Etiology The brain generates eye movements by processing information in multiple cortical areas - the eye fields. The frontal eye field generates intentional saccades to visual targets, reflective saccades, memory-guided saccades and anti-saccades. The parietal eye field initiates visuospatial attention by triggering visually guided reflective saccades and disengaging fixation. At the cortical level potential targets for gaze are analyzed and selected and the decision is made to execute a saccadic eye movement from one target to another or a pursuit eye movement to follow a moving target. In this patient with failure to initiate voluntary horizontal saccades cerebral atrophy is likely to have affected both the frontal and parietal eye fields.
Disease/Diagnosis Frontotemporal Atophy; CNS Degenerative Disease; Ocular Motor Apraxia
Treatment There are no eye exercises to correct this ocular motility disorder.
References 1. Cogan DG. A type of congenital ocular motor apraxia presenting jerky head movements. Trans Am Acad Ophthalmol 1952;56:853-858. http://www.ncbi.nlm.nih.gov/pubmed/13005548 2. Fletcher WA, Sharpe JA. Saccadic eye movement dysfunction in Alzheimer's disease. Ann Neurol 1986;20:464-471. http://www.ncbi.nlm.nih.gov/pubmed/3789662 3. Lasker AG, Zee DS, Hain TC, Folstein SE, Singer HS. Saccades in Huntington's disease: Initiation defects and distractibility. Neurology 1987;37:364-370. http://www.ncbi.nlm.nih.gov/pubmed/2950337 4. Leigh RJ, Zee DS. The Neurology of Eye Movements. 4th Ed. Oxford University Press, New York 2006. 5. Pierrot-Deseilligny C, Gautier JC, Loron P. Acquired ocular motor apraxia due to bilateral frontoparietal infarcts. Ann Neurol 1988;23:199-202. http://www.ncbi.nlm.nih.gov/pubmed/3270327 6. Rambold H, Moser A, Zurowski B, Gbadamosi J, Kompf D, Sprenger A, Helmchen C. Saccade Initiation in ocular motor apraxia. J Neurol 2006;253:950-952. http://www.ncbi.nlm.nih.gov/pubmed/16619125 7. Sharpe JA. Adaptation to frontal lobe lesions. In: Keller EL, Zee DS, eds. Adaptive processes in visual and oculomotor systems. Oxford: Pergamon Press, 1986;239-246. 8. Sharpe, JA, Johnson JL. Ocular motor paresis versus apraxia. Ann of Neurol 1989;25:209. http://www.ncbi.nlm.nih.gov/pubmed/2919873 9. Smith S, Holmes G. A case of bilateral motor apraxia with disturbance of visual orientation. Brit M. J. 1916, 1:437-441. http://www.ncbi.nlm.nih.gov/pubmed/20768059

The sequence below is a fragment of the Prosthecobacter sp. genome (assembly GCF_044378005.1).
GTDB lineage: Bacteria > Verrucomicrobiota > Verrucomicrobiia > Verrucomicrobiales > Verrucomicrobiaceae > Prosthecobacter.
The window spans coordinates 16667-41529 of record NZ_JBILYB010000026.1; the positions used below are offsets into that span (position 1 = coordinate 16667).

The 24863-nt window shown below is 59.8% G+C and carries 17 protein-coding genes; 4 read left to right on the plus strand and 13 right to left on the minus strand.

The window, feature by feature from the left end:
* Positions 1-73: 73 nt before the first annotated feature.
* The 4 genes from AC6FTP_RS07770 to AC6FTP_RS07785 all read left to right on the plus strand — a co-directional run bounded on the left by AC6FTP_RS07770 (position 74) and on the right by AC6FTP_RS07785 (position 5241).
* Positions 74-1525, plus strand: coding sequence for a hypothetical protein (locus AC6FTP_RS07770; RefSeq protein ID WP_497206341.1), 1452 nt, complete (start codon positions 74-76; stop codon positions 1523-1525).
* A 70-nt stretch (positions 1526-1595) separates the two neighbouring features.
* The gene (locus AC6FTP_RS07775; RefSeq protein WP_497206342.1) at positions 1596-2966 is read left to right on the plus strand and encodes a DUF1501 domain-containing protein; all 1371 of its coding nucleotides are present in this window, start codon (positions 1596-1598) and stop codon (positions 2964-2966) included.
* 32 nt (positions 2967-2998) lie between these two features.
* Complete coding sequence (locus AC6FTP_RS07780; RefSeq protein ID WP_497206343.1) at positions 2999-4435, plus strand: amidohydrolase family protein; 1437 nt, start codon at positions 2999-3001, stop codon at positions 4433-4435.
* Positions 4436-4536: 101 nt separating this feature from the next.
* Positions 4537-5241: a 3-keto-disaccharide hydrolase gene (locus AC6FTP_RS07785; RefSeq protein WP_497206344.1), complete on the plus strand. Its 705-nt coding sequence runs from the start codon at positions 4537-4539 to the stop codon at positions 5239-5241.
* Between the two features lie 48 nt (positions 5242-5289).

Relation is Part of 162-2, 162-3, 162-5, 925-3
Contributor Secondary Steve Smith, Videographer; Ray Balhorn, Digital Video Compressionist
Reviewer David Zee, Johns Hopkins, 2007
Publisher Spencer S. Eccles Health Sciences Library, University of Utah
Date 1973
Type Image/MovingImage
Format video/mp4
Source 16mm tape
Rights Management Copyright 2002. For further information regarding the rights to this collection, please visit: https://NOVEL.utah.edu/about/copyright
Holding Institution Spencer S. Eccles Health Sciences Library, University of Utah, 10 N 1900 E, SLC, UT 84112-5890
Collection Neuro-ophthalmology Virtual Education Library: NOVEL http://NOVEL.utah.edu
Language eng
ARK ark:/87278/s61g3htr
Setname ehsl_novel_shw
Date Created 2007-03-08
Date Modified 2017-11-22
ID 188584
Reference URL https://collections.lib.utah.edu/ark:/87278/s61g3htr